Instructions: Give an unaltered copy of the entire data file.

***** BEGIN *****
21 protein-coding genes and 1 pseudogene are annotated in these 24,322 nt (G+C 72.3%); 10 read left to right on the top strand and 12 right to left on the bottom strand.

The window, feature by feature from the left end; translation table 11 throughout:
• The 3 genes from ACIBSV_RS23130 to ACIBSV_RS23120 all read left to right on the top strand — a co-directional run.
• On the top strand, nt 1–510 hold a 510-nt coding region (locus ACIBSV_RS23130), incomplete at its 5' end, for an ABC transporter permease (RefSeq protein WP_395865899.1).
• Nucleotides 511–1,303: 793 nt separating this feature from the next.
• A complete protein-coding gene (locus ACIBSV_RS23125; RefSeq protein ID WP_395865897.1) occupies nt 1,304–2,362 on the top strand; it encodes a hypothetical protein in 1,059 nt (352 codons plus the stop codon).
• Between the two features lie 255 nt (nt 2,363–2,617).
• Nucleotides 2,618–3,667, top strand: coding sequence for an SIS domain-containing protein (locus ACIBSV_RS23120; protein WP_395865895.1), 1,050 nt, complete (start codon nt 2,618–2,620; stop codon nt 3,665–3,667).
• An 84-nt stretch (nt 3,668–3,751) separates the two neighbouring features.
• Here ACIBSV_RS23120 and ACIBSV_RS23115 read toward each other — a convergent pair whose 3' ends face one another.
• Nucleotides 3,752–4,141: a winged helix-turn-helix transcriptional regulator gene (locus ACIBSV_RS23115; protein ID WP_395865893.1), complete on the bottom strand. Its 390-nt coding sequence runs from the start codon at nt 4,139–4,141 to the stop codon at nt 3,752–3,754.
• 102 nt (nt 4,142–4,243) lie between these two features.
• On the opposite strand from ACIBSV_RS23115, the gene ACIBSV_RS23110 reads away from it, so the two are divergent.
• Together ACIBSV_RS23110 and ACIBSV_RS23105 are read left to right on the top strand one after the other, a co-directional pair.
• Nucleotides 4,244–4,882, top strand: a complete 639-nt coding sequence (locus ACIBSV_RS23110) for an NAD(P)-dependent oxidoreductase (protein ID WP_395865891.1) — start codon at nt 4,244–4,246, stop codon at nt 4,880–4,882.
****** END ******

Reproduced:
21 protein-coding genes and 1 pseudogene are annotated in these 24,322 nt (G+C 72.3%); 10 read left to right on the top strand and 12 right to left on the bottom strand.

The window, feature by feature from the left end; translation table 11 throughout:
• The 3 genes from ACIBSV_RS23130 to ACIBSV_RS23120 all read left to right on the top strand — a co-directional run.
• On the top strand, nt 1–510 hold a 510-nt coding region (locus ACIBSV_RS23130), incomplete at its 5' end, for an ABC transporter permease (RefSeq protein WP_395865899.1).
• Nucleotides 511–1,303: 793 nt separating this feature from the next.
• A complete protein-coding gene (locus ACIBSV_RS23125; RefSeq protein ID WP_395865897.1) occupies nt 1,304–2,362 on the top strand; it encodes a hypothetical protein in 1,059 nt (352 codons plus the stop codon).
• Between the two features lie 255 nt (nt 2,363–2,617).
• Nucleotides 2,618–3,667, top strand: coding sequence for an SIS domain-containing protein (locus ACIBSV_RS23120; protein WP_395865895.1), 1,050 nt, complete (start codon nt 2,618–2,620; stop codon nt 3,665–3,667).
• An 84-nt stretch (nt 3,668–3,751) separates the two neighbouring features.
• Here ACIBSV_RS23120 and ACIBSV_RS23115 read toward each other — a convergent pair whose 3' ends face one another.
• Nucleotides 3,752–4,141: a winged helix-turn-helix transcriptional regulator gene (locus ACIBSV_RS23115; protein ID WP_395865893.1), complete on the bottom strand. Its 390-nt coding sequence runs from the start codon at nt 4,139–4,141 to the stop codon at nt 3,752–3,754.
• 102 nt (nt 4,142–4,243) lie between these two features.
• On the opposite strand from ACIBSV_RS23115, the gene ACIBSV_RS23110 reads away from it, so the two are divergent.
• Together ACIBSV_RS23110 and ACIBSV_RS23105 are read left to right on the top strand one after the other, a co-directional pair.
• Nucleotides 4,244–4,882, top strand: a complete 639-nt coding sequence (locus ACIBSV_RS23110) for an NAD(P)-dependent oxidoreductase (protein ID WP_395865891.1) — start codon at nt 4,244–4,246, stop codon at nt 4,880–4,882.